New San Diego Airport Search

Tuesday, December 7, 2004
Accessibility first hurdle for airport sites
The North County (CA) Times

SAN DIEGO —- The agency in charge of finding the best place for a new regional San Diego airport voted unanimously Monday to limit their latest search criteria to just one question —- can people get to it? Having already narrowed their search of potential new airport sites from 32 to nine over the last three years, board members of the San Diego Regional Airport Authority voted Monday to conduct a “first cut” shakedown of the remaining sites by accessibility.

Officials said accessibility would be judged by how far the sites are from the county’s population cores, and by how congested roads and traffic corridors leading to them are.

Authority board member William Lynch predicted that weighing the current list of sites by how difficult they would be to get to for most San Diego County residents would cut the list “in half or better —- and will do so at a very minimal cost.”

With Lindbergh Field’s only runway expected to be too small to handle ever-increasing air traffic in less than a decade, the authority is trying to find a spot to recommend for a new, or expanded, airport, to county voters by 2006.

Authority officials said staff members would use existing San Diego Association of Governments data to rank the accessibility of the site locations and let board members narrow the list when they meet in February.

Angela Shafer Payne, the authority’s vice president of strategic planning, said that list would then be subjected to a “second cut” of more stringent —- and more expensive —- criteria, including aeronautical, environmental and financial standards.

Shafer-Payne said the first-cut studies could be done for $10,000 to $15,000 per site. As recently as last year, authority officials estimated the final studies could cost as much as $1 million per site. They now say they do not know how much final studies will cost.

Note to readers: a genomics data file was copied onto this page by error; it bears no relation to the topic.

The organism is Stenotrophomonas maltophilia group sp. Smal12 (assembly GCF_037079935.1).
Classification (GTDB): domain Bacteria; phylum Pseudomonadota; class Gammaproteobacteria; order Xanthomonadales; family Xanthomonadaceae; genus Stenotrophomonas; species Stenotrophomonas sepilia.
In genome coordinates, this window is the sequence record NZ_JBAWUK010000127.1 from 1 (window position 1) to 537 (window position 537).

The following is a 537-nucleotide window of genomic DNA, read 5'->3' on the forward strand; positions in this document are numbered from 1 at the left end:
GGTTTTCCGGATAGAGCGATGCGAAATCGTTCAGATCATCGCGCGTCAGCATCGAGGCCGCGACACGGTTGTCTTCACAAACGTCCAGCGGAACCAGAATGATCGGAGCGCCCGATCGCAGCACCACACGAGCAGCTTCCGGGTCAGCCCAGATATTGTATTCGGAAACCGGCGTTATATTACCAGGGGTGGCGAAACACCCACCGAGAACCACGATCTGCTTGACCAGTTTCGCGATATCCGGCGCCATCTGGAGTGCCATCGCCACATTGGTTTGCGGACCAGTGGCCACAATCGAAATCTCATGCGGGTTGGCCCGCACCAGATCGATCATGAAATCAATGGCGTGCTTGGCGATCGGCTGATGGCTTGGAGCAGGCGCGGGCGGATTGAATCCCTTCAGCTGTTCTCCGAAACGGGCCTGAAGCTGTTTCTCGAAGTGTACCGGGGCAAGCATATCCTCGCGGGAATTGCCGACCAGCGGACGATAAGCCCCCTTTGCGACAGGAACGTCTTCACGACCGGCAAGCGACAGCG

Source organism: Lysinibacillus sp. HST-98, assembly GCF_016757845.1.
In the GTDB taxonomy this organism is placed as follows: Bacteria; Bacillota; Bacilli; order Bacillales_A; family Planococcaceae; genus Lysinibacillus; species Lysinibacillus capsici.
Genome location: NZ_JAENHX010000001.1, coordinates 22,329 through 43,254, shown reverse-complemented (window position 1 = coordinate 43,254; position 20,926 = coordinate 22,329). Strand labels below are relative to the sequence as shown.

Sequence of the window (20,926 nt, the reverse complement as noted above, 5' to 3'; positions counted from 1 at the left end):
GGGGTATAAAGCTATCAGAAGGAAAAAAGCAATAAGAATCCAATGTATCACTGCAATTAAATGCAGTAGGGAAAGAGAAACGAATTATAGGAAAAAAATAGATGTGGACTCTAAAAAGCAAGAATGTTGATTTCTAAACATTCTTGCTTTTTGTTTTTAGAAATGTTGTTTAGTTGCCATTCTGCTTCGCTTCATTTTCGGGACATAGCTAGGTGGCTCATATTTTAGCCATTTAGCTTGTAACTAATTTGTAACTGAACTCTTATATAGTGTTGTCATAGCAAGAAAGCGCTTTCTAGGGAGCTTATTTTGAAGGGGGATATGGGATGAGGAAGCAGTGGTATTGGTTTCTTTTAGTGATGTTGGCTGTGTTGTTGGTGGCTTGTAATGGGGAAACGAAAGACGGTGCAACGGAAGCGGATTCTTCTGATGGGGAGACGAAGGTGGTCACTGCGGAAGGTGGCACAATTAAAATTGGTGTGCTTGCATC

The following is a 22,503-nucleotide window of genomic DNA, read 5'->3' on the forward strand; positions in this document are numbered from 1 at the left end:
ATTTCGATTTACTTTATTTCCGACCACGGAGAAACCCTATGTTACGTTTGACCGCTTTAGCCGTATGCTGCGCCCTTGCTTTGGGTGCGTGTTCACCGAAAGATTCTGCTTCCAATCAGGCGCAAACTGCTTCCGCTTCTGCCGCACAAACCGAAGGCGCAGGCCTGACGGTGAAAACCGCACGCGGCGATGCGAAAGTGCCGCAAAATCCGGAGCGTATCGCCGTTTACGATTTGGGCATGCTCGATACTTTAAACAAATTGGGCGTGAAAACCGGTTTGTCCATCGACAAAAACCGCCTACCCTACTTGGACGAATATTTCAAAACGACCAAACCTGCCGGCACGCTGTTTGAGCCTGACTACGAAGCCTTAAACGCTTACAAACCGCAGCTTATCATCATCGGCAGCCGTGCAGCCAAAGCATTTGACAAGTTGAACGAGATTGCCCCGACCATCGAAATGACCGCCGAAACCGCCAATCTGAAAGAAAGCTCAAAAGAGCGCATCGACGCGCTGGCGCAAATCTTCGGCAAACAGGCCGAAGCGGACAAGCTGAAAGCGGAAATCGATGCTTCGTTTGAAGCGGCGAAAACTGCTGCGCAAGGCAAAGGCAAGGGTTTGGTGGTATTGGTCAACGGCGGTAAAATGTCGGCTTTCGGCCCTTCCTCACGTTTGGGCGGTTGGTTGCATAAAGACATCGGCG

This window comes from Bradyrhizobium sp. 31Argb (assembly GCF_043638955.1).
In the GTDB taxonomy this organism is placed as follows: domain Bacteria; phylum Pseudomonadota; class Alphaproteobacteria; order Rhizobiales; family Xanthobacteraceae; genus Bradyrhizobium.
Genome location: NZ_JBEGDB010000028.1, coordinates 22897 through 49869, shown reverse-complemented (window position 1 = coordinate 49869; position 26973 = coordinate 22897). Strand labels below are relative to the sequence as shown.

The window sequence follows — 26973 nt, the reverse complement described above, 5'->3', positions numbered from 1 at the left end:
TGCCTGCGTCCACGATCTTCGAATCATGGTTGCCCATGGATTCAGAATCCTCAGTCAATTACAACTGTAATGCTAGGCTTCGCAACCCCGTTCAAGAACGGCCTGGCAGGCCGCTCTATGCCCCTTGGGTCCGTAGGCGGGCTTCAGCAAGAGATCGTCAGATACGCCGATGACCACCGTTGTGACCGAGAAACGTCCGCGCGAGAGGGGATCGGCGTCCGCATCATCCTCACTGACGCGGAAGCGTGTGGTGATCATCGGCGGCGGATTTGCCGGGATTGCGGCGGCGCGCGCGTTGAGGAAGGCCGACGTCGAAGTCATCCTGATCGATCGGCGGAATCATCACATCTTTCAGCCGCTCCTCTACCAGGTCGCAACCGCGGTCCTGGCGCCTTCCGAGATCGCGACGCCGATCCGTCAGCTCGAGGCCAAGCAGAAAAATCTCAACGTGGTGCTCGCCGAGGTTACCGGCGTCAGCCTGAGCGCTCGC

Shafer-Payne said Monday that staff members proposed their “first-cut” criteria after listening to board members talk about the airport search at a two-day board workshop last month.

She said there was a lot of discussion about increasing need for air travel for business and cargo, because industry in San Diego County was moving from heavy manufacturing to high technology and more businesses were flying employees around the world to do business.

“The consensus was that travel time to and from any airport was a critical factor in the site selection process,” Shafer-Payne said.

Lynch, meanwhile, said narrowing the search by accessibility could quickly, and cheaply, eliminate a number of potential sites.

“We will be able to see an in-depth analysis of just how impossible some of these locations are,” he said.

Some of the remaining nine sites in the hunt for a new airport are far away from the county’s population cores, including sites in Borrego Springs, Campo, and an undetermined site in the desert of Imperial County.

The rest of the sites on the current list include a plan to expand the existing Lindbergh Field, and five sites at military bases: March Air Reserve Base in Riverside County; two sites at Miramar Marine Corps Air Station in San Diego; Camp Pendleton; North Island Naval Air Station in Coronado.

Authority officials, however, said Monday that they would not apply the first-cut criteria studies to the five military bases.

The authority’s search and study process is being funded mainly by a $5 million federal grant. And the authority has promised federal officials that it will not study any of the military sites until Congress has finished its latest round of hearings to determine possible base closings across the country.

“This board has agreed to a policy that we are not going to study the military bases until … the Department of Defense issues their list for closure,” board chairman Joe Craver said. “We assume that will be in March, maybe in April, maybe in May. But the deciding factor will be when the Department of Defense issues their list. I want to make that very, very clear.”

Authority officials said the first-cut study would also not be conducted on a site the board is still in the process of deciding whether to add to its current list, the Corte Madera Valley site in the Cleveland National Forest, about 45 miles east of San Diego.